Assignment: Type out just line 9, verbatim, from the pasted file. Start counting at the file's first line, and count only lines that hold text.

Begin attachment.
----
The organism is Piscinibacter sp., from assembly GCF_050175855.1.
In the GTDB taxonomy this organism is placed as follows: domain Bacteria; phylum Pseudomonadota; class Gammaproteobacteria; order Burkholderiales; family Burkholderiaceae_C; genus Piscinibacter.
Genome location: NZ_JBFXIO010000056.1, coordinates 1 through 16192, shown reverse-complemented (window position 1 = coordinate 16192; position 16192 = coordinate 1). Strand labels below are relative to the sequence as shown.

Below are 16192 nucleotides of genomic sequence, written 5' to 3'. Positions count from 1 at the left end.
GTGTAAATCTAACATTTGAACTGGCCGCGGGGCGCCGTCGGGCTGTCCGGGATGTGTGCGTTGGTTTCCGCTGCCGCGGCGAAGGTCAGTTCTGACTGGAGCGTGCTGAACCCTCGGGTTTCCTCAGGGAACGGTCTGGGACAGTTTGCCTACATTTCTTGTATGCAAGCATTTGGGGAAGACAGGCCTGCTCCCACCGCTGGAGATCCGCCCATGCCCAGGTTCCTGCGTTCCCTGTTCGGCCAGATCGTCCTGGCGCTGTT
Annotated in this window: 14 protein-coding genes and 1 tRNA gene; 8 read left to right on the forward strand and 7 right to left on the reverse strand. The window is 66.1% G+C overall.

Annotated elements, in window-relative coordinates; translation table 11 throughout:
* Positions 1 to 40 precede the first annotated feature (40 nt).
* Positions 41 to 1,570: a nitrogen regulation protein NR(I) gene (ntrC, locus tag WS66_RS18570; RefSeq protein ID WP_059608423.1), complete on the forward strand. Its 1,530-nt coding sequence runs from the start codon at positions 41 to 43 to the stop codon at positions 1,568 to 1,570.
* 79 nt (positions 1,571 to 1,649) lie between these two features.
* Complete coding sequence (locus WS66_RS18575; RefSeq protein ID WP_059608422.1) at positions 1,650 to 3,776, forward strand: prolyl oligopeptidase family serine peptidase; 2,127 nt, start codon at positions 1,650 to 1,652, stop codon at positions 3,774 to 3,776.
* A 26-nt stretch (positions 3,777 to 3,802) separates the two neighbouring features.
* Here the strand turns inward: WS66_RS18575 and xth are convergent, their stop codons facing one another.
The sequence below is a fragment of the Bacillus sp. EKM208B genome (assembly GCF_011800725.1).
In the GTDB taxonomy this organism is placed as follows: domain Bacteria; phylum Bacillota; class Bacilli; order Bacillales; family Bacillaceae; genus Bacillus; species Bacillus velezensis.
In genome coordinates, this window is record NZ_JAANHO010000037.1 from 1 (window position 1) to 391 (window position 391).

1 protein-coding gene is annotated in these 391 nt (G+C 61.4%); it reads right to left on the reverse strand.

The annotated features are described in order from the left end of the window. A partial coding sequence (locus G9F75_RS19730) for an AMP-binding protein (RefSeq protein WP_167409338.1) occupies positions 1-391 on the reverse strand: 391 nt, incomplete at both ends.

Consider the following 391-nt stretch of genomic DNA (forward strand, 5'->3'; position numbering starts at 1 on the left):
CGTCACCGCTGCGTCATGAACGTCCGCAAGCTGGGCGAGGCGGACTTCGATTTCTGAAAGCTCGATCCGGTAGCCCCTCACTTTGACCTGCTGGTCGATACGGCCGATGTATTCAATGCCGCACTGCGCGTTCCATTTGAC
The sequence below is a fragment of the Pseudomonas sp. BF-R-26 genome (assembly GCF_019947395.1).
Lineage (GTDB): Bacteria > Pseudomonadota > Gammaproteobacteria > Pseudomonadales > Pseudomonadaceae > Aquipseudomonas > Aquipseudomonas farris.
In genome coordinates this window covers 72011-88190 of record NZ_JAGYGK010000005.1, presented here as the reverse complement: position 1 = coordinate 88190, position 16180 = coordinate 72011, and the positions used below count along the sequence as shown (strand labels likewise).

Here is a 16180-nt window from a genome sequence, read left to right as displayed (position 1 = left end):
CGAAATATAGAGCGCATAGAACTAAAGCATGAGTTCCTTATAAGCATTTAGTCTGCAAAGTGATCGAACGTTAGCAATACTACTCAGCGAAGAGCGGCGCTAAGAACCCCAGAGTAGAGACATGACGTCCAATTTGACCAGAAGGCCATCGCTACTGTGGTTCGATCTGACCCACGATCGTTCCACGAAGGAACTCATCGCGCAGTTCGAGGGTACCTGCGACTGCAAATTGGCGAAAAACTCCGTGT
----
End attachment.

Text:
* Positions 41 to 1,570: a nitrogen regulation protein NR(I) gene (ntrC, locus tag WS66_RS18570; RefSeq protein ID WP_059608423.1), complete on the forward strand. Its 1,530-nt coding sequence runs from the start codon at positions 41 to 43 to the stop codon at positions 1,568 to 1,570.